Press Reviews

Strike! – Streitschrift für revolutionären Unionismus und Rätekommunismus
Ausgabe 1, January 2013.

A nicely produced 40 page magazine that situates itself in the tradition of the Unionen of the post-WWI years and of the Industrial Workers of the World. With articles addressing direct action, a manifesto of class autonomy, “notes on workers struggles”, a debate on the role of trade unions, and a first part of a history of revolutionary Unionism, the magazine makes a promising beginning. But it remains to be seen if it will keep up the good work with regular future issues and arrive at a convincing contemporary political form derived from Unionism and classical Council Communism. A historical publication on currents of the anti-authoritarian workers’ movement which will deal with various aspects of the Unionen-movement as well as some post-68 developments is announced for publication this autumn.
Contact: Strike! C/o Rotes Antiquariat, Rungestr. 20, 10179 Berlin

Fight Back #5 – Neonazis in Berlin & Brandenburg – eine Antifa-Recherche. April 2013
This is the 5th edition of Fight Back, and with 108 A4 pages the most detailed yet. It’s essentially a compendium of the far and extreme right in Berlin and surrounding Brandenburg, with the intention of providing material to anti-fascists. This includes both background info on organisations and structures as well as outing individual fascists. The whole spectrum from new rightists, to the NPD, to “Reichsbürger” to autonomous nationalists is covered. 12 years after the first version of Fight Back came out, this is by far the most comprehensive. Anti-fascists can pick up a free copy in left wing book and info shops in and around Berlin.
http://antifa-berlin.info
[Read more →]

NSU Update

In the year since the last issue of datacide came out there has been continued fallout from the scandal surrounding the activities of the National Socialist Underground terror group and the involvement of the state security forces in the extreme right. Well, at least until about May, which is when the court case against Beate Zschäpe finally started after a few weeks delay. One reason for the delay was that the 50 seats for the press had been allocated, and not a single Turkish newspaper was allowed to report from inside the courtroom. Needless to say, there is considerable interest in the case in Turkey, as most of the victims had Turkish roots. Finally, the seats were rearranged and the trial could start.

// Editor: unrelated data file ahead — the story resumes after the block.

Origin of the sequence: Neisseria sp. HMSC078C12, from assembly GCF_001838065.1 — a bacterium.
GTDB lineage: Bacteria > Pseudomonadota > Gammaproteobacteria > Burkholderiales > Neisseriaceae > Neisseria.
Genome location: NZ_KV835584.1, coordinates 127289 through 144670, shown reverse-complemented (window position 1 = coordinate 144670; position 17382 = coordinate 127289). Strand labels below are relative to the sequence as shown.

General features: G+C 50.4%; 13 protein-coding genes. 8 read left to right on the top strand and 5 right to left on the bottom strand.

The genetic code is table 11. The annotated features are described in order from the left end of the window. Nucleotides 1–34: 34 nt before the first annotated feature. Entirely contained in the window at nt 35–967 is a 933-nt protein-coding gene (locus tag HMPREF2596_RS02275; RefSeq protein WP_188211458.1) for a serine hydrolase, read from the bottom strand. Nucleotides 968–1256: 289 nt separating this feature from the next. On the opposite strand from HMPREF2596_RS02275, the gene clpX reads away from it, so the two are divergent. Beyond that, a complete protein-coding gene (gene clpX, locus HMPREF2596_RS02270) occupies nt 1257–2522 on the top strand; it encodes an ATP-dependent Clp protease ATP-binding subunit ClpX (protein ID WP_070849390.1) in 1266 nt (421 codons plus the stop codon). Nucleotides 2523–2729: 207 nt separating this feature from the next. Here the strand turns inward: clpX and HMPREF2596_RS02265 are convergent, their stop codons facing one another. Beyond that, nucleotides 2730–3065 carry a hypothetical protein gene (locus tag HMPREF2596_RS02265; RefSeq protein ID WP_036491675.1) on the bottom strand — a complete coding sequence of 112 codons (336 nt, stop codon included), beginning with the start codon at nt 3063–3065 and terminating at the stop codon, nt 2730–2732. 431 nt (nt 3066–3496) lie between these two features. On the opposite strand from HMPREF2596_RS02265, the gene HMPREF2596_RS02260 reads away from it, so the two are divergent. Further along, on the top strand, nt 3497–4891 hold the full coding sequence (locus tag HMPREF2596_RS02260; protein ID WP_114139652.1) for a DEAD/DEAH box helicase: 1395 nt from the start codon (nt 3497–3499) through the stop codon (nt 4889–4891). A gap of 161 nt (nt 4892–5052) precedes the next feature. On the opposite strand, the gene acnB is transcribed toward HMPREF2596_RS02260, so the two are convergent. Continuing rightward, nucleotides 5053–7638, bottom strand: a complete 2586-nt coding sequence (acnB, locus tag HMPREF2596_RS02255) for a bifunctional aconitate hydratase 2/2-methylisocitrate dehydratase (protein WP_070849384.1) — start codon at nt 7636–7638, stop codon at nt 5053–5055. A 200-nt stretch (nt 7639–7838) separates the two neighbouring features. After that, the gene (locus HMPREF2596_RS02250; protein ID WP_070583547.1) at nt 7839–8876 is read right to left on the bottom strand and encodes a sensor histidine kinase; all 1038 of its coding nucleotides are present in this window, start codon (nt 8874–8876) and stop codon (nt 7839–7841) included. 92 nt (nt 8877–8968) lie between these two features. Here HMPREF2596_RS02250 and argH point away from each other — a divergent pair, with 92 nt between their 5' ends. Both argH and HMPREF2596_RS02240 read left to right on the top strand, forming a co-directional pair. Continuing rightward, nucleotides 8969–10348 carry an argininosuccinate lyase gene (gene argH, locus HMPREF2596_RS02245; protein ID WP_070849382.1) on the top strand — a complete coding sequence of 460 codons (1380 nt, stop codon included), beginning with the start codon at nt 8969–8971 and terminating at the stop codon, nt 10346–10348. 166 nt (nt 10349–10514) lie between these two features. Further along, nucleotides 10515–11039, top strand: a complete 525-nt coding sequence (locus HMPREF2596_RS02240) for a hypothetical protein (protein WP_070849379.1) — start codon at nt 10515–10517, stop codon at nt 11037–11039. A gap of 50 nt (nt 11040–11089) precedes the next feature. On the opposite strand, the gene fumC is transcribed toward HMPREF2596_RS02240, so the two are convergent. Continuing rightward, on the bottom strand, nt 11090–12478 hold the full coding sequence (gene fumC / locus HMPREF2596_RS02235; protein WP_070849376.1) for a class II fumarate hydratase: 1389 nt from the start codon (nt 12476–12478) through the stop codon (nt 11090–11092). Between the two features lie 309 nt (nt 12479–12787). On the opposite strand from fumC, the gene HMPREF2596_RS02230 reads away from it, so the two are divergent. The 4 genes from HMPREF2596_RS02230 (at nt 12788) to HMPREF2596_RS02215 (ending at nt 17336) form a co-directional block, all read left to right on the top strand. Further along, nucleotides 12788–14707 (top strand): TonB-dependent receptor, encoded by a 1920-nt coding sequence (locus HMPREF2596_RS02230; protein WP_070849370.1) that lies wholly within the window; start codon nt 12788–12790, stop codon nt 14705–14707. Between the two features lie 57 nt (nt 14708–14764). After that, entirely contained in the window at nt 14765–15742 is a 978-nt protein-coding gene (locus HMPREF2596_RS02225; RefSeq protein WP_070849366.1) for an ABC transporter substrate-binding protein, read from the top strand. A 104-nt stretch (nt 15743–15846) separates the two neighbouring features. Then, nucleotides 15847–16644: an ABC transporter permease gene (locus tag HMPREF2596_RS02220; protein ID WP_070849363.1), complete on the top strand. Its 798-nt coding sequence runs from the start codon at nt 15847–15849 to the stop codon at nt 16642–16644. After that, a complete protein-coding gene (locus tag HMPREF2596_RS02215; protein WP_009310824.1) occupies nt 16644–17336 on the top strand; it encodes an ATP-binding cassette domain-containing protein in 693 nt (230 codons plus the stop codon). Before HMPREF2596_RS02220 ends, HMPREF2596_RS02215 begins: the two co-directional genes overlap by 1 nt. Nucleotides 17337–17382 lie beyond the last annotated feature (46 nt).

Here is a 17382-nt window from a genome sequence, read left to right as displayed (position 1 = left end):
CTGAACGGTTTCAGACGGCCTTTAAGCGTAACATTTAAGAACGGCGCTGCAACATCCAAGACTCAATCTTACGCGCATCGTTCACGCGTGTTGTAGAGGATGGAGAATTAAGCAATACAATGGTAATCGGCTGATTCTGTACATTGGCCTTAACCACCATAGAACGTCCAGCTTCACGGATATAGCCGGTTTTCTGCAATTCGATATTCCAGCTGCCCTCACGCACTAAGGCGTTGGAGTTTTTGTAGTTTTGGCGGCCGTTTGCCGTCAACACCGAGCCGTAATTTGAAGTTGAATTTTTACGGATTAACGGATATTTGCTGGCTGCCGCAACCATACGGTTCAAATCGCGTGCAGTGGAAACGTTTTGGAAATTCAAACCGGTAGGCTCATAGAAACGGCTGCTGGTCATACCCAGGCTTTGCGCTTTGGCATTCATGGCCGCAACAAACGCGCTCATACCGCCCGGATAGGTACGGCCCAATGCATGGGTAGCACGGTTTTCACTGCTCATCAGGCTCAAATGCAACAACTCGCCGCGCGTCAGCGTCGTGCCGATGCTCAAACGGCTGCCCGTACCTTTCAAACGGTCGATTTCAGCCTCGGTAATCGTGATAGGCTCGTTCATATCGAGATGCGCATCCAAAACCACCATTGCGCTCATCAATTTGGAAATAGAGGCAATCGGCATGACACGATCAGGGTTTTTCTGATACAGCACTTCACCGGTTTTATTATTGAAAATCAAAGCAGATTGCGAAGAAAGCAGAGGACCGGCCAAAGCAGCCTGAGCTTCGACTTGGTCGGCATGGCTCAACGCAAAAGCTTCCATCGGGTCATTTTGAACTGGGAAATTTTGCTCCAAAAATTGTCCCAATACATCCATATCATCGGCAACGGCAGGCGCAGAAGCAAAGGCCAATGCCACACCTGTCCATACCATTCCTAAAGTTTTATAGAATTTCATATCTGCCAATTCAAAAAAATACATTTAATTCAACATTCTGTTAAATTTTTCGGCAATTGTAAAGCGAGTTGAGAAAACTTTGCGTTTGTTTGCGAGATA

There are obvously many open questions: Where did the NSU come from, and how was it possible it was not detected for so many years despite the fact that the state security had paid agents very close to the perpetrators of the killing spree?
[Read more →]

White Power Music – Scenes of Extreme Right Cultural Resistance

Anton Shekhovtsov, Paul Jackson (Eds): White Power Music – Scenes of Extreme Right Cultural Resistance.Mapping the Far-Right, Volume 2, Searchlight Magazine/Radicalism and New Media Research Group, August 2012.

This volume shines a spotlight on various far right musical scenes all over Europe. The first part of the book is made up of country-specific looks at the scenes in Germany, France, Sweden, Greece, Hungary and Romania, and the Czech Republic. The second part consists of three articles: one about the memory of Ian Stuart Donaldson, one about women in White Power music, and one about „White Power music and censorship in the Information Age“.